Yet the Chinese government data collection drives collect DNA information from everyone, regardless of whether they are in any way linked to a criminal investigation, and do not appear to require informed consent or explanation of why DNA samples are sought.

[…] The authorities’ collection of DNA from children without their informed, meaningful, and freely given consent, or that of their caregivers, and extracted in educational settings where they could not meaningfully opt out or refuse to provide their personal health data, is a violation of children’s privacy. Furthermore, the authorities’ stated use for this data – crime detection – does not appear to constitute a legitimate, proportionate purpose that serves the child’s best interest. [Source]

The Chinese government’s use of DNA collection to assist police work dates back to at least 2004, when plans were announced to create a database for this purpose. Since then, it has expanded to target ethnic minorities as part of broad government anti-terrorism campaigns. In 2017, Human Rights Watch documented mass biometric data collection drives in Xinjiang that targeted millions of individuals between 12 and 65 years old who were neither convicted nor suspected of a crime. These measures were controversial for their unethical nature and instrumentalization in advanced government surveillance tactics. 

The government’s DNA collection efforts are intimately tied to its persecution of the Uyghurs and other ethnic groups in Xinjiang, who the UN declared may be subject to crimes against humanity. Reports of such biometric data collection emerged at the same time as the Chinese government’s antiterrorism campaign in Xinjiang, and they have described how a DNA database may be used to surveil and chase down individuals who resist the campaign. One New York Times report from 2019 described an attempt by Chinese scientists to use Uyghur DNA samples to create an image of a person’s face, and noted that this research was being carried out in laboratories managed by the Ministry of Public Security and used to enhance facial recognition technology. In 2021, Reuters reported that a company affiliated with the Chinese military was collecting genomic data partly in an attempt to single out Tibetan and Uyghur minorities and find links between their genes and physical characteristics. The Xinjiang Police Files, released in May, listed the blood type of each of the thousands of detainees contained in the leak.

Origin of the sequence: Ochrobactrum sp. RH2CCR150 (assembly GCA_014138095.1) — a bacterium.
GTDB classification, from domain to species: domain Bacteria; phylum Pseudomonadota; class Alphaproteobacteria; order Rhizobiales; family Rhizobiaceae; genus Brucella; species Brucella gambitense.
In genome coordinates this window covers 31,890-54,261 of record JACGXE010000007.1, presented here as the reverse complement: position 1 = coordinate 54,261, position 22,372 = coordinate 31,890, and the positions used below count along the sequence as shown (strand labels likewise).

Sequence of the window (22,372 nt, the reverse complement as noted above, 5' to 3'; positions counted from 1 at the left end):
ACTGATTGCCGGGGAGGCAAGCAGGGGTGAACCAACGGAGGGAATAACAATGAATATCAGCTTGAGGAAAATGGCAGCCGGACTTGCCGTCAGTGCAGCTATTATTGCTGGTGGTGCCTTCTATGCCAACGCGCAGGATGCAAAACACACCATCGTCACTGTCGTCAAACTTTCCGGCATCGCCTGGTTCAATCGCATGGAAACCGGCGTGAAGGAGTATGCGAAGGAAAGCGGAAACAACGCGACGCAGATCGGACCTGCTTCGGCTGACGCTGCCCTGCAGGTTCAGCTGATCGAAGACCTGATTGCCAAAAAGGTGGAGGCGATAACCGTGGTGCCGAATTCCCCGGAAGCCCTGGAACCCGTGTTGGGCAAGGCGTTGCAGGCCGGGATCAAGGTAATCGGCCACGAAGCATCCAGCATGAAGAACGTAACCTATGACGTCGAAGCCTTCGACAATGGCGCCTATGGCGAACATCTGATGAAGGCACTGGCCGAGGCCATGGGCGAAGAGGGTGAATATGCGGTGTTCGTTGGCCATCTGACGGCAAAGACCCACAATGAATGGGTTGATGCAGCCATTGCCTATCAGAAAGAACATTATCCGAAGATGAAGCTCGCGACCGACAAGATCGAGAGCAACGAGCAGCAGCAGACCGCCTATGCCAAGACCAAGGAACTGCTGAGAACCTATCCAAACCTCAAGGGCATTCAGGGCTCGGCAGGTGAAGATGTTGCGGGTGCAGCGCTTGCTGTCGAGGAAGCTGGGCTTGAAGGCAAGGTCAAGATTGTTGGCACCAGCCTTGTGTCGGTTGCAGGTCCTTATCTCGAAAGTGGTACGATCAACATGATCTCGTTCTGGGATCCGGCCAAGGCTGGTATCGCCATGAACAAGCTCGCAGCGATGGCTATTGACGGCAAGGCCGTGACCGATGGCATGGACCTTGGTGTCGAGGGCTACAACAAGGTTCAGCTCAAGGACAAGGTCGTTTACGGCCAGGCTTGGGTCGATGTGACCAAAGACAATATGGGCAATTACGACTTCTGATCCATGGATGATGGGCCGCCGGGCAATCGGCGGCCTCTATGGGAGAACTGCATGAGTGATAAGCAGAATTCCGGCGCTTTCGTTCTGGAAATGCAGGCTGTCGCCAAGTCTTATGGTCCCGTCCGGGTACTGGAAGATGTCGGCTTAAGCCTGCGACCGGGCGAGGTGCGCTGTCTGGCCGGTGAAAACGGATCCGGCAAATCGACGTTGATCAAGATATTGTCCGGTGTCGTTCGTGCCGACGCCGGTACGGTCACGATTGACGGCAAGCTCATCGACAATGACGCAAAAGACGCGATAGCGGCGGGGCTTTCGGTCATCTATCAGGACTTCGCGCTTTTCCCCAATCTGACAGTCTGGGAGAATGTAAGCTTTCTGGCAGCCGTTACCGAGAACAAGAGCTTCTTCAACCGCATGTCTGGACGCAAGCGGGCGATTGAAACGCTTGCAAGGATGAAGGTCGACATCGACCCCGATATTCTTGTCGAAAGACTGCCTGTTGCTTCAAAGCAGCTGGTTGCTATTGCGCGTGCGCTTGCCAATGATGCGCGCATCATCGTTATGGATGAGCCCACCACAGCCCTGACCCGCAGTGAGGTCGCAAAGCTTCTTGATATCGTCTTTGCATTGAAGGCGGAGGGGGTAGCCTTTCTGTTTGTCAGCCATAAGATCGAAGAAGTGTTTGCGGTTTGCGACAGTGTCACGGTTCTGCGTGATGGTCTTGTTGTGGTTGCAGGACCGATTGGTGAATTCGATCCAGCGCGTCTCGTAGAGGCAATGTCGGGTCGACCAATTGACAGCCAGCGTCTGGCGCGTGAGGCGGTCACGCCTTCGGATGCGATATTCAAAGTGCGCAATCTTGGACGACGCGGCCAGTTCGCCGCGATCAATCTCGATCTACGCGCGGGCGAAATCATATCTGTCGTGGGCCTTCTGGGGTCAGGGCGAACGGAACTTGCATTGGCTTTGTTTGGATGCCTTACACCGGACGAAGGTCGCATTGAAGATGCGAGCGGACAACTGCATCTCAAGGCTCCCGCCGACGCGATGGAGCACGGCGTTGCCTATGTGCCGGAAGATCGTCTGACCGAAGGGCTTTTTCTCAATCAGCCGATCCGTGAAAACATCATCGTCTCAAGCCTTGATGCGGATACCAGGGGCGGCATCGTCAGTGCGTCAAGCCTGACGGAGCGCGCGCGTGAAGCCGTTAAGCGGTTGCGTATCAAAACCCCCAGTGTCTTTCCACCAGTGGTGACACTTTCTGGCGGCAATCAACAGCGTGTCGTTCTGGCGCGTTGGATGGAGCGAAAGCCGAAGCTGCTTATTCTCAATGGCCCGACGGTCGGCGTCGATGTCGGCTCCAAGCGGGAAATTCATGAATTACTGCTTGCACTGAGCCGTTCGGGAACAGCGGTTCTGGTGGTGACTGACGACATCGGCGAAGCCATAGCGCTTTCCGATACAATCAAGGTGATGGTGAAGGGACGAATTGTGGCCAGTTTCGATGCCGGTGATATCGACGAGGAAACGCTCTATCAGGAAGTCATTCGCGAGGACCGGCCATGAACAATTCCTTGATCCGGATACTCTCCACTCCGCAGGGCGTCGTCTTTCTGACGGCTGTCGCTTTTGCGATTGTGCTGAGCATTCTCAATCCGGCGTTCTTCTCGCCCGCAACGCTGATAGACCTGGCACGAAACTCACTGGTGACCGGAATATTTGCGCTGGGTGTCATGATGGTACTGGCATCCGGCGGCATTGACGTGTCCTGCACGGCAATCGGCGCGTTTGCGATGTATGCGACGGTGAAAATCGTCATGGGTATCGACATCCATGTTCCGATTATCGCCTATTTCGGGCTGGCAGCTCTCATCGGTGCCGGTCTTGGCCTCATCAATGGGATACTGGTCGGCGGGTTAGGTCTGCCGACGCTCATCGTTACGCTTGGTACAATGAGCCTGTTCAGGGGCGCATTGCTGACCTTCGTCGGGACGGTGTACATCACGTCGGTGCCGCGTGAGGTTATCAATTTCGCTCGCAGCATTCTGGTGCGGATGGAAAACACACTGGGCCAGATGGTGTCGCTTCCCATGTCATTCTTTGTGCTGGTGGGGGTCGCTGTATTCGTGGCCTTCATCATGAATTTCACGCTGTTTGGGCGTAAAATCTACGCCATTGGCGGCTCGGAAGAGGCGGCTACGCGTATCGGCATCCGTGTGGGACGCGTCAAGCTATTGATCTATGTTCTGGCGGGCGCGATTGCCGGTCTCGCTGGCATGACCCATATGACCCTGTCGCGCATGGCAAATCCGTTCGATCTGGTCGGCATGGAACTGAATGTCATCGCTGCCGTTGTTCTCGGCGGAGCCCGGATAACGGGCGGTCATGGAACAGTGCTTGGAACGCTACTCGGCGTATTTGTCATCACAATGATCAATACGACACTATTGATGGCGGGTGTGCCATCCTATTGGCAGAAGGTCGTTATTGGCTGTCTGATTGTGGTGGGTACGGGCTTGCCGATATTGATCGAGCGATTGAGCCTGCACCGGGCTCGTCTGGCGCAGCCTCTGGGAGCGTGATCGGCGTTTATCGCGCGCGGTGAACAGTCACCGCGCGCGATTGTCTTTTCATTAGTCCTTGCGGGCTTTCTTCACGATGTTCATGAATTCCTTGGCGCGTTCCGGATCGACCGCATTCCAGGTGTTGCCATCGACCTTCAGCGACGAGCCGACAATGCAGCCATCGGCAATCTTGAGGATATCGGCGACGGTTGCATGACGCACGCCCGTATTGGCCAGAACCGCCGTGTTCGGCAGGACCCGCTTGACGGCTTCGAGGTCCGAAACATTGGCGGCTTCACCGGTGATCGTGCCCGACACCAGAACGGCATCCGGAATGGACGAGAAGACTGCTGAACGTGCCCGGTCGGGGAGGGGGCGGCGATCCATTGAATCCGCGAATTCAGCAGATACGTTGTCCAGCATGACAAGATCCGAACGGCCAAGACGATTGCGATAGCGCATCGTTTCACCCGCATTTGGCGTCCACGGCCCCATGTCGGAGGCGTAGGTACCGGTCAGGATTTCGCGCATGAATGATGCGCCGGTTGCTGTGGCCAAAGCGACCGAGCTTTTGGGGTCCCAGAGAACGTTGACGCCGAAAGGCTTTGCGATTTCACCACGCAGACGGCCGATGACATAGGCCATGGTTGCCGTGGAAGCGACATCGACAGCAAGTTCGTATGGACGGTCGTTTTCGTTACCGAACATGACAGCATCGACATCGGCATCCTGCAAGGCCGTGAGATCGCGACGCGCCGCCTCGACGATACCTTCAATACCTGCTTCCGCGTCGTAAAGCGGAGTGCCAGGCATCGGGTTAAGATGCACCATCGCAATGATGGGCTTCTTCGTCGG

A 2020 Australian Strategic Policy Institute report noted that as of 2019, the Chinese government’s DNA database had been rolled out nationwide, including as many as 140 million profiles, making it the world’s largest. The U.S. FBI-administered central DNA database CODIS, for comparison, added its 20 millionth profile in May 2021. On one hand, CODIS incorporates privacy protections such as the exclusion of directly personally identifying information; on the other, it has been criticized for enshrining and perpetuating racial imbalances elsewhere in U.S. law enforcement, for example with the indiscriminate collection of migrants’ DNA. In a call for global regulation of DNA profiling in Science Magazine in May 2021, HRW’s Maya Wang warned that “as the technology gets cheaper, and as the adoption of surveillance gets ever broader, there is an acute risk of pervasive genomic surveillance, not only by authoritarian regimes but also in democracies with weakening rights.”